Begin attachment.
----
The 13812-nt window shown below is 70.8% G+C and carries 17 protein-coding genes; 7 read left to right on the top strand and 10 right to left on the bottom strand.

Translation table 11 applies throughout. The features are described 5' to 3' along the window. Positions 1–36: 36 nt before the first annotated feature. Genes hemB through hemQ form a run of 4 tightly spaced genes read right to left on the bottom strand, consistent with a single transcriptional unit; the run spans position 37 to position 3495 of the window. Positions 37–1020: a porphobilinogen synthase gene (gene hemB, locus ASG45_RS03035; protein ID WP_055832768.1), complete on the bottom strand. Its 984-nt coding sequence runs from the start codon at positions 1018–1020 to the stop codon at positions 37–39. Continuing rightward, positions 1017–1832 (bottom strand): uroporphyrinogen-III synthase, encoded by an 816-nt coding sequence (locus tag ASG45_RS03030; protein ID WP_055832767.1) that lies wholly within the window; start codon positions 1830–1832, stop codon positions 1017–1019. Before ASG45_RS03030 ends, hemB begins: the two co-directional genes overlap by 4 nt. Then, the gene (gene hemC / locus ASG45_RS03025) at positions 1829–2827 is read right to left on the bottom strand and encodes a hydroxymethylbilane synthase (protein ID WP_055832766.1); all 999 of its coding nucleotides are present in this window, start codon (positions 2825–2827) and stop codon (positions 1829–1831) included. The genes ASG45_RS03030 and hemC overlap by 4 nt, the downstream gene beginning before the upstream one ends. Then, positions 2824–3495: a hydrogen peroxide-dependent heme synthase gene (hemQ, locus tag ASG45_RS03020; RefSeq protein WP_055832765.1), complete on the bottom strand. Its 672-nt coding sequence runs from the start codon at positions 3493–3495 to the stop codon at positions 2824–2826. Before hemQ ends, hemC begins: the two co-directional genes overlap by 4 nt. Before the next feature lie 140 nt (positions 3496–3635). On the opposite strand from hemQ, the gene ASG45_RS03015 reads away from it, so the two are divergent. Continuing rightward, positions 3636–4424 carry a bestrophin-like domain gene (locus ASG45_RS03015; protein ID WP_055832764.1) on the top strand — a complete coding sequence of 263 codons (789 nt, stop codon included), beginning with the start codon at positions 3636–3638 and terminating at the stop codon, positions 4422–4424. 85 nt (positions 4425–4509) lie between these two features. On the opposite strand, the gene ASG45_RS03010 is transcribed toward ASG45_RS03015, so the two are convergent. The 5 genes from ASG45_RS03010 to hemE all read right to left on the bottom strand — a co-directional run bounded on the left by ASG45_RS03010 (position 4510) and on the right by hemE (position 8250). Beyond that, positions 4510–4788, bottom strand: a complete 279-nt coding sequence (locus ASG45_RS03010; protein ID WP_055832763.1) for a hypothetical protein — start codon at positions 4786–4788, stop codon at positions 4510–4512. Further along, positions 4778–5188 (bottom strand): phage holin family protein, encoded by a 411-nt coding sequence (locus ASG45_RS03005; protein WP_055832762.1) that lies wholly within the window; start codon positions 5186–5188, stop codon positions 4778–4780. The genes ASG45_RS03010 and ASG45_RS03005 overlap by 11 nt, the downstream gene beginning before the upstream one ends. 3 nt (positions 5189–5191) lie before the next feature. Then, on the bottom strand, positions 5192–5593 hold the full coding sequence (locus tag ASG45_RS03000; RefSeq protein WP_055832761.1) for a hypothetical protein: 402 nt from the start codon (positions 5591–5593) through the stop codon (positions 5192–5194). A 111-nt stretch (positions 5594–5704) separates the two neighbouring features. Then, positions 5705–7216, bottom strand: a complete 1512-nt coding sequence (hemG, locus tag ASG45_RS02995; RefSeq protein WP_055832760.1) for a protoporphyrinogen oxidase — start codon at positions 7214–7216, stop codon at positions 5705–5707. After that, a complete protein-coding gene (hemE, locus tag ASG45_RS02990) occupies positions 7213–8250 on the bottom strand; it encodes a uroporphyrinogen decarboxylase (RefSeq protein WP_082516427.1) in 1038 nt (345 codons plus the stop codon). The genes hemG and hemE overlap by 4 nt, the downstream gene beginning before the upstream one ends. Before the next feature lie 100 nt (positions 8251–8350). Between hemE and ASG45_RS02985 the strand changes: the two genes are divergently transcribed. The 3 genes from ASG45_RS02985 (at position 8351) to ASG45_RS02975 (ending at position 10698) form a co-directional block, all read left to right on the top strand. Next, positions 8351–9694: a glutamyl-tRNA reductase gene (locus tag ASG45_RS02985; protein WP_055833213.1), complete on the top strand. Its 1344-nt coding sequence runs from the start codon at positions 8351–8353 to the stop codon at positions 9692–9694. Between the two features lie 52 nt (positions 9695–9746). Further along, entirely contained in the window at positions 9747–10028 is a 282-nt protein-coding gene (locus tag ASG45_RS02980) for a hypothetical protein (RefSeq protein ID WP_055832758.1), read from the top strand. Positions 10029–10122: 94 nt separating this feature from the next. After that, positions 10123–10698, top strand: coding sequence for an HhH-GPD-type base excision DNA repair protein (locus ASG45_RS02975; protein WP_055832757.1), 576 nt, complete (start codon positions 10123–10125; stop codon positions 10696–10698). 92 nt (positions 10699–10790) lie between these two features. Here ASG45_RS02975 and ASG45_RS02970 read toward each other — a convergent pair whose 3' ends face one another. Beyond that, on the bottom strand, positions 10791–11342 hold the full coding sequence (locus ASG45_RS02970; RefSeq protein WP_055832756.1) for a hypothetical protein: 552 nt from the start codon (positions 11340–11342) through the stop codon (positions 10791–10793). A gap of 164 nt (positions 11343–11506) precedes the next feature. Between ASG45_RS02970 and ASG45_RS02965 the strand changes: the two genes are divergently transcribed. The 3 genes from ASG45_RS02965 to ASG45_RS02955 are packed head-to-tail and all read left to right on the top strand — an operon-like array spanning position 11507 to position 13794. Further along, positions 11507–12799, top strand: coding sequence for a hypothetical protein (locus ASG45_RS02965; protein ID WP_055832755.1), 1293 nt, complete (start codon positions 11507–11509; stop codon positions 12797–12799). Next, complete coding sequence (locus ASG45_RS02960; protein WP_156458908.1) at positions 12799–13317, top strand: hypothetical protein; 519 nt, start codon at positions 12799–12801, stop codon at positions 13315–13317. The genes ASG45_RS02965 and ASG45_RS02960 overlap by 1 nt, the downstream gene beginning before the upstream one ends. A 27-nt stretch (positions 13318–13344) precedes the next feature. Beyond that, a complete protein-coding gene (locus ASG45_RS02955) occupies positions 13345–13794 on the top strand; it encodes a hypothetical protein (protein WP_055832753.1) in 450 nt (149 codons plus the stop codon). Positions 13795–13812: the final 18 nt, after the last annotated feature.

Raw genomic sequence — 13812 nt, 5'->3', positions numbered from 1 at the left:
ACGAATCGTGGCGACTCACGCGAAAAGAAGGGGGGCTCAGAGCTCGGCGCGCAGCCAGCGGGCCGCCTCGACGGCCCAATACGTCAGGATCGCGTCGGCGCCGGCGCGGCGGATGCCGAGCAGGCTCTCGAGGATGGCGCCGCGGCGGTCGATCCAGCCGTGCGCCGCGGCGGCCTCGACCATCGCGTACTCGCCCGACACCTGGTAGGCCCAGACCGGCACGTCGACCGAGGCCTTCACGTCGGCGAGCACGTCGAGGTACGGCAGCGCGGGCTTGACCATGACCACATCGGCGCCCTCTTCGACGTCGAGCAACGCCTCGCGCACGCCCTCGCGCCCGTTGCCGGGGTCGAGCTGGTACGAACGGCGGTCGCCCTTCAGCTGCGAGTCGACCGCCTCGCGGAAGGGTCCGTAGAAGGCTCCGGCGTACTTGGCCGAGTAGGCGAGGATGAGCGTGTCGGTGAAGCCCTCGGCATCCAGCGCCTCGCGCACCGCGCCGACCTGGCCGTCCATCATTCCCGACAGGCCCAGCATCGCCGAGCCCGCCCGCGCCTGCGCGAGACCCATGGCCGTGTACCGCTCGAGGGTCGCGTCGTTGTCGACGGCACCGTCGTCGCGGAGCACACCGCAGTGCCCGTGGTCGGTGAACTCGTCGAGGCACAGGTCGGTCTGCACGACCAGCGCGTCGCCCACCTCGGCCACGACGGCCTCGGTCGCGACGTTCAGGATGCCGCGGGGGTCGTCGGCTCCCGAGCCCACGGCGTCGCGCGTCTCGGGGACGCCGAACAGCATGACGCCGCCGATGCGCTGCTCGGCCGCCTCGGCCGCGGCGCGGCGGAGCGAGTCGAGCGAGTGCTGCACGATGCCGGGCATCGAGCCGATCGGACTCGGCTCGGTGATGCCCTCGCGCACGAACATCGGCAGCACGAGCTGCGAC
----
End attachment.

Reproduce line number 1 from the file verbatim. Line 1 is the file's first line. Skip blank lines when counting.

The 13812-nt window shown below is 70.8% G+C and carries 17 protein-coding genes; 7 read left to right on the top strand and 10 right to left on the bottom strand.